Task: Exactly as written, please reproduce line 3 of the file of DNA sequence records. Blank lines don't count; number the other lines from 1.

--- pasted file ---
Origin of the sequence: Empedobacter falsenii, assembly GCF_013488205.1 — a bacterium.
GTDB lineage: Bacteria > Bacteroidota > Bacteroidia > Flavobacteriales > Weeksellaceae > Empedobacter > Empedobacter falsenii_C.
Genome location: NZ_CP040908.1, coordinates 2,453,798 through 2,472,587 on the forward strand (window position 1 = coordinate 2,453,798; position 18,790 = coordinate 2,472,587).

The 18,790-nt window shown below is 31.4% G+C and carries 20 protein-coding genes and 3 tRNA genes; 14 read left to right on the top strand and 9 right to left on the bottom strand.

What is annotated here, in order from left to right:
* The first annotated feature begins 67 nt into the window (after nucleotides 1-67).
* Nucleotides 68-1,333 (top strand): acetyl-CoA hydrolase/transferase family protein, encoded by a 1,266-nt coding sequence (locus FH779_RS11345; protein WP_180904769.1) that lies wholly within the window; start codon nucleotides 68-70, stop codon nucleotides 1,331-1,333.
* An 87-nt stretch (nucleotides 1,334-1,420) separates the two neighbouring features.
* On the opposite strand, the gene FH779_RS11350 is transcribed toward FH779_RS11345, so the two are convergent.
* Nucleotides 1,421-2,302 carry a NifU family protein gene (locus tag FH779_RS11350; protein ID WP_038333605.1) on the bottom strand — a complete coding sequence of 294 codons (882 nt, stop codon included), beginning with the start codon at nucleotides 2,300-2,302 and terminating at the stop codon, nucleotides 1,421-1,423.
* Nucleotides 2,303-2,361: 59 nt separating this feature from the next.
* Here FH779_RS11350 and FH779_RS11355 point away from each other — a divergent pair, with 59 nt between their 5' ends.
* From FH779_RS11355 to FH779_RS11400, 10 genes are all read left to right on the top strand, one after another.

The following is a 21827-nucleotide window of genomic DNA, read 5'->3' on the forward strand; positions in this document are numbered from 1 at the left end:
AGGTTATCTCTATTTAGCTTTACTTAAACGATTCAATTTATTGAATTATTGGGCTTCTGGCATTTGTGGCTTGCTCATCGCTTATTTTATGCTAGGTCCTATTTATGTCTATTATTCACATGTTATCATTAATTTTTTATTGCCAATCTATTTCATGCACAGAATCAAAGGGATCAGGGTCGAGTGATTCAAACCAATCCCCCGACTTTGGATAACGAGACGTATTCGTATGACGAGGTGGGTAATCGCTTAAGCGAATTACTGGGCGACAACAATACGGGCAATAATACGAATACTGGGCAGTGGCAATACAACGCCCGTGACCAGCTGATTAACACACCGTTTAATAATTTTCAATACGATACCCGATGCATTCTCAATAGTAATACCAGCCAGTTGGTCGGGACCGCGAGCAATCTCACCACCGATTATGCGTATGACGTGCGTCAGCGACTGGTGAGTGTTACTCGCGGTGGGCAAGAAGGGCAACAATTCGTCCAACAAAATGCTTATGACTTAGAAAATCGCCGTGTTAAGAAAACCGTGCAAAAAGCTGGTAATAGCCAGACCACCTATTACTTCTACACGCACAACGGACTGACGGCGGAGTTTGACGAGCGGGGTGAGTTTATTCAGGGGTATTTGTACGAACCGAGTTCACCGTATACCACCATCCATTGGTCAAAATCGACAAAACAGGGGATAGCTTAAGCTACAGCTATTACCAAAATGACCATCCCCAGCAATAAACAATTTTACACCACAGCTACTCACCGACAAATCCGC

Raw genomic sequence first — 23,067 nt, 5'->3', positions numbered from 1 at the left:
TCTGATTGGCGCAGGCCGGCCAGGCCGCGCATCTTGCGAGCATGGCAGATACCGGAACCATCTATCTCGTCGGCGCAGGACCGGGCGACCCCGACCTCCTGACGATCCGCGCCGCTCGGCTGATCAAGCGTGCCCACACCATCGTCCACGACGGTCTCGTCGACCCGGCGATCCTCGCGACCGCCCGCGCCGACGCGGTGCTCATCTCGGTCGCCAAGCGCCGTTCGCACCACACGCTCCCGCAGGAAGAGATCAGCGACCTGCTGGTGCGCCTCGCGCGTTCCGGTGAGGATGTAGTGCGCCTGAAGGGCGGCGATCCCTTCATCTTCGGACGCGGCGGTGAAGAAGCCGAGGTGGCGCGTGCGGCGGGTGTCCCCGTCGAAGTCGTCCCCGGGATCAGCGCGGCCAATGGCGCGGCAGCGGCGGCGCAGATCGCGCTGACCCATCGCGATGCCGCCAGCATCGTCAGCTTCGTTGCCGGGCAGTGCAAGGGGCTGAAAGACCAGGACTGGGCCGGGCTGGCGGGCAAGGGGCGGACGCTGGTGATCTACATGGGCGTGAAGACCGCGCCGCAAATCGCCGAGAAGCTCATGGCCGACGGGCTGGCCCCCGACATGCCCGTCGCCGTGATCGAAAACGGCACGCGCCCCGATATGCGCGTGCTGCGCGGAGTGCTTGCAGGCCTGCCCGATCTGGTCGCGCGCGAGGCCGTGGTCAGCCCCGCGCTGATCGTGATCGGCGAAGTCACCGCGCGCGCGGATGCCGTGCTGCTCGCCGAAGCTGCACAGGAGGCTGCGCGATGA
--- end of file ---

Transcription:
Genome location: NZ_CP040908.1, coordinates 2,453,798 through 2,472,587 on the forward strand (window position 1 = coordinate 2,453,798; position 18,790 = coordinate 2,472,587).